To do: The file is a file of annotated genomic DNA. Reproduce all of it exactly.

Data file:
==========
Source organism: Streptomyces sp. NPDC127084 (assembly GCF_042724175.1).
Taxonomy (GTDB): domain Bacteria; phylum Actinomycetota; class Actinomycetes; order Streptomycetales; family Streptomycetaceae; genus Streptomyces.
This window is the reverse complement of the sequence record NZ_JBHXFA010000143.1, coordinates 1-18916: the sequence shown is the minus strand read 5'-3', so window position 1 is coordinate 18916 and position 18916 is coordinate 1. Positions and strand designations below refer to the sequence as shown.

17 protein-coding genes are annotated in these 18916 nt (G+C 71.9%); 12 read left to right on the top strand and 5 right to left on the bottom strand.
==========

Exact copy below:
Source organism: Streptomyces sp. NPDC127084 (assembly GCF_042724175.1).
Taxonomy (GTDB): domain Bacteria; phylum Actinomycetota; class Actinomycetes; order Streptomycetales; family Streptomycetaceae; genus Streptomyces.
This window is the reverse complement of the sequence record NZ_JBHXFA010000143.1, coordinates 1-18916: the sequence shown is the minus strand read 5'-3', so window position 1 is coordinate 18916 and position 18916 is coordinate 1. Positions and strand designations below refer to the sequence as shown.

17 protein-coding genes are annotated in these 18916 nt (G+C 71.9%); 12 read left to right on the top strand and 5 right to left on the bottom strand.